Presently Vin Gordon is working on a new solo album. He is also composing “pain music” for ill people to medically treat their pain. There is also the 2012 album titled “In The Garden,” which is available for purchase from I-Tunes. Much of Mr. Gordon’s musical work is playing live. He often plays his signature songs, which are now considered hallmark Jamaican music. Mr. Gordon describes these live performances from his uniquely historical perspective: “As a featuring horns specialist, they put you there ‘an you playin’ the tunes when you was young. You play “Real Rock” ‘an dem song, but it’s not your songs. It’s not your album. At that time you was so young and you did it because you were in practice. You didn’t care about watching it. You didn’t know how great you was, so it didn’t matter. Now when you listen back, you say, ‘Oh my God, if I knew!’”
Below are a series of ”mutant singles” by Luciano. Mutant in the sense that they are all 7” releases not thought to be widely distributed (not on albums or major labels). In the late 80’s – early 90’s, Luciano recorded dubplates for neighborhood sounds until he and Ricky Trooper crossed paths. Trooper recognized Luciano’s singing ability and took him to the Aquarius recording studio in Half Way Tree Square.
Fatis Burrell of Exterminator Productions managed Luciano along with Sizzla and Turbulance at a time of dramatic growth of the Bobo Dread movement. Over time Luciano expanded his recording limitlessly, recording on singles, albums and under contract with International labels. Luciano clearly does not believe in overexposure. In the early 1980’s when Yellowman and singer Don Carlos released volumes of singles and albums, some felt that recording and releasing too much would be harmful to an artist. Overexposure appears to be a thing of the past as the baritone voice of Luciano has benefitted from recording widely, now with over 40 albums in his wake.
*Thanks to the Central Village Crew from Cleveland – Survivalist, Sparticus, Willpower, and Tan Tan.
World Peace – John John – Lloyd James Junior – 7”
Hail Rastafari – Reggae central – 2006 – 7”
Good Times – Mac Dada – 7”
All Fruits Ripe – Junk Yard – Scarkmooch – 7”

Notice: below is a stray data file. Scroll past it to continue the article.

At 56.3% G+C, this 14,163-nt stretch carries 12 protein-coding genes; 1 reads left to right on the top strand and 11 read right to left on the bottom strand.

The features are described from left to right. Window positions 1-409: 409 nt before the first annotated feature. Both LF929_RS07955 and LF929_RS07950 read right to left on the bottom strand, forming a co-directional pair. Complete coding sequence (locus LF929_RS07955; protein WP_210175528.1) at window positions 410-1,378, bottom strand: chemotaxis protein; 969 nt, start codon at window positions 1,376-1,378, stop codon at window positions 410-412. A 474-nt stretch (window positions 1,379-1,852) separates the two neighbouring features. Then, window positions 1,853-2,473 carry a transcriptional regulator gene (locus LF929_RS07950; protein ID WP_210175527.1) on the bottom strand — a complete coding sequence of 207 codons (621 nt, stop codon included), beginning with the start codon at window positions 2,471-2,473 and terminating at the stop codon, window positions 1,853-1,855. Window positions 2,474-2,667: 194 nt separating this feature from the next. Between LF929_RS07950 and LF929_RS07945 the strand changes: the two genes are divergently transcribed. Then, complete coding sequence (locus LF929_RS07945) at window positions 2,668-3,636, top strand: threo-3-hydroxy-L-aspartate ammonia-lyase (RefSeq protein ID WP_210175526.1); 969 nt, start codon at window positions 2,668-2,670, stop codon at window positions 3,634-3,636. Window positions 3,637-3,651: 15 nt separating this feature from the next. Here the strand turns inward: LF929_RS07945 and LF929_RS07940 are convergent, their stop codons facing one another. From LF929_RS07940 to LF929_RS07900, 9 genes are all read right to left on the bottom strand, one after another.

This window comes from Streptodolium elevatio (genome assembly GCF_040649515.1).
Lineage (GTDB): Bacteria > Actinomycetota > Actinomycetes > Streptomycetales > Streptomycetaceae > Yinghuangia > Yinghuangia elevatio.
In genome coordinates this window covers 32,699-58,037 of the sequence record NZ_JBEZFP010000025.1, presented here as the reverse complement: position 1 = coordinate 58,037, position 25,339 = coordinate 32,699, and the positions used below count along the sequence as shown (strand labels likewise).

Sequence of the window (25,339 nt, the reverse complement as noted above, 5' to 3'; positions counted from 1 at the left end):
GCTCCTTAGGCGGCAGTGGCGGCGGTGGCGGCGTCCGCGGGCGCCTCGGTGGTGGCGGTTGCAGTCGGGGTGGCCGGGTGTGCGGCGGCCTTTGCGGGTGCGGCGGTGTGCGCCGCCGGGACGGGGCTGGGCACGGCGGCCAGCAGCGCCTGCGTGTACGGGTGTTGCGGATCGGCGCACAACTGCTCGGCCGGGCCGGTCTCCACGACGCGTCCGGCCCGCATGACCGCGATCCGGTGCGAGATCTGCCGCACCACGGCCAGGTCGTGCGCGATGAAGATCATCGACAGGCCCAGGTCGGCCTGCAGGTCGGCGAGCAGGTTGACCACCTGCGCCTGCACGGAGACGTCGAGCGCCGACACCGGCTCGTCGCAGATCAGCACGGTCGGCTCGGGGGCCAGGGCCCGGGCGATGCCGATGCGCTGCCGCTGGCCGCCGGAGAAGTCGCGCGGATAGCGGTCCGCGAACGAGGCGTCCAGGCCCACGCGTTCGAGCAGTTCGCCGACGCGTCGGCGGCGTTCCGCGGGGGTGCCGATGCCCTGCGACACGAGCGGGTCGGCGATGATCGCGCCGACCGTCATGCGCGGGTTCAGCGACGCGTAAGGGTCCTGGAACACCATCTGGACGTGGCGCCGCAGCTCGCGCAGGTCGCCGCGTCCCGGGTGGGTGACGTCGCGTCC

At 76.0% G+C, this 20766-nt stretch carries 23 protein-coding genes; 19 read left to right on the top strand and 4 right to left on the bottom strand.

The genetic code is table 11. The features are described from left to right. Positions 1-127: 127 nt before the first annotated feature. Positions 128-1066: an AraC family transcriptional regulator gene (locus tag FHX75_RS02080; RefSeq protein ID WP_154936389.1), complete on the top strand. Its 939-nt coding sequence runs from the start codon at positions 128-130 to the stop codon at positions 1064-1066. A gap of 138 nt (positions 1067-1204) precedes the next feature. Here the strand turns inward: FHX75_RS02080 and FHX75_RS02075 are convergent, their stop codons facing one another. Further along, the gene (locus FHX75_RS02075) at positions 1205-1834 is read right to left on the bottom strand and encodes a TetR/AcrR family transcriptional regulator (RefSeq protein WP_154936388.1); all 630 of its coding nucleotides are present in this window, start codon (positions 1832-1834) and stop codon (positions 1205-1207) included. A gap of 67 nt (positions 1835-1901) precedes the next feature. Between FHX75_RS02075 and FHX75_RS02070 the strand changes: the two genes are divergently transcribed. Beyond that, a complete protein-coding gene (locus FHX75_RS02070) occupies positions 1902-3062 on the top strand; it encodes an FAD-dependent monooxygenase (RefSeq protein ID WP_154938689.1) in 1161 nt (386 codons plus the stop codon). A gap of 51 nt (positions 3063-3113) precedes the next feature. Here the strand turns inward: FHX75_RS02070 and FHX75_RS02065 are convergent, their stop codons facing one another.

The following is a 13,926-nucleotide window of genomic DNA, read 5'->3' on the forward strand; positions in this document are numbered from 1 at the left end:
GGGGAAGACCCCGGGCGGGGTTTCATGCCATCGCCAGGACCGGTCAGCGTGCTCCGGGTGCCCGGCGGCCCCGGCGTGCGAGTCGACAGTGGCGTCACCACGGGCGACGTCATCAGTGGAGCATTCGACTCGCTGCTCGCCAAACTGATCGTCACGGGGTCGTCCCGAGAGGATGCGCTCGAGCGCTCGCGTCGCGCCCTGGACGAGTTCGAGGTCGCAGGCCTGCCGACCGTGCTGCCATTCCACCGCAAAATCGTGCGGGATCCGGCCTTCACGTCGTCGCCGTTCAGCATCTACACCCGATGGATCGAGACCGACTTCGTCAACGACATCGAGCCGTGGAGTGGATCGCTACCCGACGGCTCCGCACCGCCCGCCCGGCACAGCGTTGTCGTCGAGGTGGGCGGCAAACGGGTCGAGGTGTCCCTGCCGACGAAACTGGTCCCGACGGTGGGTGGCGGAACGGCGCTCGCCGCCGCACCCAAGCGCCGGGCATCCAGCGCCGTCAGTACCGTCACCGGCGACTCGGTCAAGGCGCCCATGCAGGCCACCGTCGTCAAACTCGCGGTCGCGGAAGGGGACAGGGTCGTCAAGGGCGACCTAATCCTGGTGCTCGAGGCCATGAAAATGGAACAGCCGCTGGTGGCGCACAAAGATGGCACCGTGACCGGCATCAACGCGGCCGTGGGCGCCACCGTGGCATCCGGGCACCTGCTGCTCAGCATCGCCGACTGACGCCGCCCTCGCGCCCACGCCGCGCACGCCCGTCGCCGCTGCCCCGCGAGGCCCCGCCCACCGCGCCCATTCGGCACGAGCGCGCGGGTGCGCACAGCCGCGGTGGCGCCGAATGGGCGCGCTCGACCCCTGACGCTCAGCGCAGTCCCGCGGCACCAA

World Leaders – Roots Rockers Music – 7”
Rock and Come In – Thompson Sound – Kevan Thompson – 7”
Fire and Ice – Main Frame Records – 7”
What Is Man – South Block – Michael Sterling – 7”
When Will Things Change (with Tony Rebel) – Big League – 7”
By Rich Lowe
It all comes down to the clash. There have been many clashes on Boxing Day in Jamaica at Reggae Sting and everyone has their opinion over the ultimate winner. Over the years, some of the clashes involved Kartel vs. Ninja (2003), Bounty vs. Beenie (1993), Ninja vs. Supercat (1991), Ninja vs. Shabba (1990), Bunny Wailer and the crowd (1987). Back in the eighties, further clashes involved Papa San, Stitchie, Admiral Bailey, Cobra, among others. These clashes are modern day folklore around who prevailed and are always controversial.
One favorite is Sting 2000 where Merciless was involved with what is known as “Four The Hard Way.” At that Sting, the relatively unknown Merciless took on Bounty Killer, Beenie Man, and Ninja Man and dispatched all three with a solid collection of fresh clash lyrics. Some were caught off guard and off balance as Merciless challenged all, dressed in full fatigues and menaced physically.
We had the opportunity to visit Merciless in 2001 at his yard in Kingston and discussed his Sting performance. A video of the interview was posted on YouTube. As a result, a Beenie supporter provided a string of intelligent observations of the clash, of the artists, and of Dancehall. The discussion follows: